After studious investigation you discover the doorman, who can allow cars to enter the garage, has been selling your parking space in your absence for $20 an hour.

    Now you have a choice. Do you inform the doorman he is going to have to split the $20 an hour with you or are you going to have him arrested for theft by conversion?



    You could call the cops, or tell the building management and let them deal with it.

    $20 an hour ain't no money. If it were allowed, I'd sublet my own spot for $100 an hour.

  • pillowbytes

    Posts: 9

    Oct 02, 2011 11:57 PM GMT
    Have the car towed. Each time it happens.
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    Oct 03, 2011 12:11 AM GMT
    If it's an apartment with a secured parking, then there is a risk to the security if the doorman is giving anyone access to the apartment and the parking. At best, the doorman shows poor judgement.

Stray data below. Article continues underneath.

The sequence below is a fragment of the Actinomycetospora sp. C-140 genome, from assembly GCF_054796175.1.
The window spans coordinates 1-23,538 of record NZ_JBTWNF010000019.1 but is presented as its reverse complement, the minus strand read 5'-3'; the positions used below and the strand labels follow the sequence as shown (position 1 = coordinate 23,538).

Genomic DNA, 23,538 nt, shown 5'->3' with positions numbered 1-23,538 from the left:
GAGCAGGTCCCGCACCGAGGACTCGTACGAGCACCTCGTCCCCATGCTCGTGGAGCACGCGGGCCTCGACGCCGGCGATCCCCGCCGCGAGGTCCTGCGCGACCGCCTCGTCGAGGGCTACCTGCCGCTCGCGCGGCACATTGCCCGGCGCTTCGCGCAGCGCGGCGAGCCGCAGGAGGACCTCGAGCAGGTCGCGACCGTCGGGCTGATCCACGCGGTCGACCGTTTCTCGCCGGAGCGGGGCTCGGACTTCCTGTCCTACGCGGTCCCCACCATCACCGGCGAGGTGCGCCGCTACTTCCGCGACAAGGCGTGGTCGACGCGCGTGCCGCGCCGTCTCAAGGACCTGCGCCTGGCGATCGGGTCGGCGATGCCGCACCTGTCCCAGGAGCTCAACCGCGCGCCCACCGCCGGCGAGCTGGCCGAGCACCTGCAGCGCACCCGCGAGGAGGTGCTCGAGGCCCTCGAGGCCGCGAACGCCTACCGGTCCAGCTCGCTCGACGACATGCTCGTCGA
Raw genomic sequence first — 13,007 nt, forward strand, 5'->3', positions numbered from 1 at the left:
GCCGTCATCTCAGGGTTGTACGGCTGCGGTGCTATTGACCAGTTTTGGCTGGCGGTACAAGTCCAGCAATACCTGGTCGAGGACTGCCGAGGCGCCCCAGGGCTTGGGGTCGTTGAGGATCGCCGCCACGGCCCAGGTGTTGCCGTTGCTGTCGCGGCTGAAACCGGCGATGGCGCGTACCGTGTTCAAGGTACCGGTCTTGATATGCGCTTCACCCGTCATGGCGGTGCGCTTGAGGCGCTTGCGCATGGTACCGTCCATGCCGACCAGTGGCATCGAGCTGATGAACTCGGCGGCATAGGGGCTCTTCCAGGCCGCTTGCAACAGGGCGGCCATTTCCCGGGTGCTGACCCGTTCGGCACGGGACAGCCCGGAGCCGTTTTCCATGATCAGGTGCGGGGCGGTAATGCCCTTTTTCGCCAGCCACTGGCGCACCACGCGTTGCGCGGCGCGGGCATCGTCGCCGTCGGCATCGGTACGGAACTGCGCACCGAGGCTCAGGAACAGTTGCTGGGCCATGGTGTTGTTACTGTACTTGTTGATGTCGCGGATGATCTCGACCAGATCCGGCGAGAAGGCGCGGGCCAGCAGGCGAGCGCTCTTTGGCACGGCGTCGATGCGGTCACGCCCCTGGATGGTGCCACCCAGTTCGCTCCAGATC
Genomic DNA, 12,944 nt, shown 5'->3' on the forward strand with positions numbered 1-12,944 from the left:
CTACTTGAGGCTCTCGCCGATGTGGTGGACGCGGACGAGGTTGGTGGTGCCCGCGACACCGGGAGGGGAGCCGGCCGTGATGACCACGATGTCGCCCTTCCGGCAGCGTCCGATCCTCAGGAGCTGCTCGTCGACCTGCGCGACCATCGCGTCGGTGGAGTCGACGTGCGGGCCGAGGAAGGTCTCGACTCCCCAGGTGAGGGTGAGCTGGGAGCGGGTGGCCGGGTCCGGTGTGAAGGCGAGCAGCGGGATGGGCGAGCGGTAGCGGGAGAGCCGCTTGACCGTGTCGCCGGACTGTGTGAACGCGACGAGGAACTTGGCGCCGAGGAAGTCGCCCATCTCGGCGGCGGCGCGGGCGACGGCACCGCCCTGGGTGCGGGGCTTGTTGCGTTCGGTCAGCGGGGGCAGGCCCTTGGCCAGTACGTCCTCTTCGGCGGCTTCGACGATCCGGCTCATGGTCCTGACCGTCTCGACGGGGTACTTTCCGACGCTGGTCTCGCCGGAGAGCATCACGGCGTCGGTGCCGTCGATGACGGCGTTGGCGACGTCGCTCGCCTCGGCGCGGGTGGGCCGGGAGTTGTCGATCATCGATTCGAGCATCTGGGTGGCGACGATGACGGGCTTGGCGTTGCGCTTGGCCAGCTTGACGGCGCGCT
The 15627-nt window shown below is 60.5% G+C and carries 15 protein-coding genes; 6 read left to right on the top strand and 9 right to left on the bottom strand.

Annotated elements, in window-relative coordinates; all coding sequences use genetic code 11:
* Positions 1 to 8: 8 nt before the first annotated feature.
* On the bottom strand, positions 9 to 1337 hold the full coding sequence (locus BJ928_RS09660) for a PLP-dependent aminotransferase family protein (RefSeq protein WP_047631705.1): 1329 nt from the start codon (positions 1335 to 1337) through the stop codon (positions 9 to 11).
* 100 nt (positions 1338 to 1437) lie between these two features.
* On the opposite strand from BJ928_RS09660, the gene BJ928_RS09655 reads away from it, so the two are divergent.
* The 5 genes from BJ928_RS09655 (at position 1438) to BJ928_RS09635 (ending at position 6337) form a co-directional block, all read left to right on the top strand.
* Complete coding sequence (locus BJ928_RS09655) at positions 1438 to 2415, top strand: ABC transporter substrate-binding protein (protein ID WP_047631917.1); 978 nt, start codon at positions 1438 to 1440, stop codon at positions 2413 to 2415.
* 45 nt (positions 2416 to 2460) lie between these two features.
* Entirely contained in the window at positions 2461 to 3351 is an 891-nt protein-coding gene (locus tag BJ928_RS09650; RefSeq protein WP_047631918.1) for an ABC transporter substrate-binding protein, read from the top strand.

Next, he was renting out your parking space, something that he has no right to be doing. He should be giving you at least half of the money as you're the one who actually owns/rents the space.

    A warning: the doorman might rent out your apartment next time you go out of town.
  • tuffguyndc

    Posts: 4437

    Oct 03, 2011 12:31 AM GMT
    i tell the doorman he has to split the money with me
  • citypartyboy

    Posts: 187

    Oct 03, 2011 12:31 AM GMT
    what i find to be so weird is that fact that he knew YOUR SPOT, and knew that you were away for long enough to 'rent' your parking spot.
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    Oct 03, 2011 12:33 AM GMT
    And yet another reason why not to leave your keys with the attendant. icon_lol.gif
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    Oct 03, 2011 12:39 AM GMT
    Have him fired. My city place is in a secured building as well. I assume your floors are access controlled as well so a threat of break-in isn't your concern rather that you've been paying for peace of mind that isn't there.

  • kolkii

    Posts: 147

    Oct 03, 2011 1:27 AM GMT
    parking on ground floor was so 2008

    2 words:

    SKY GARAGE

    problem solved.

    ka pish?

    only in NY (ok that was 3 words)


    sky-garage.jpg


    8219_23100713604.jpg


    http://www.200eleventh.com/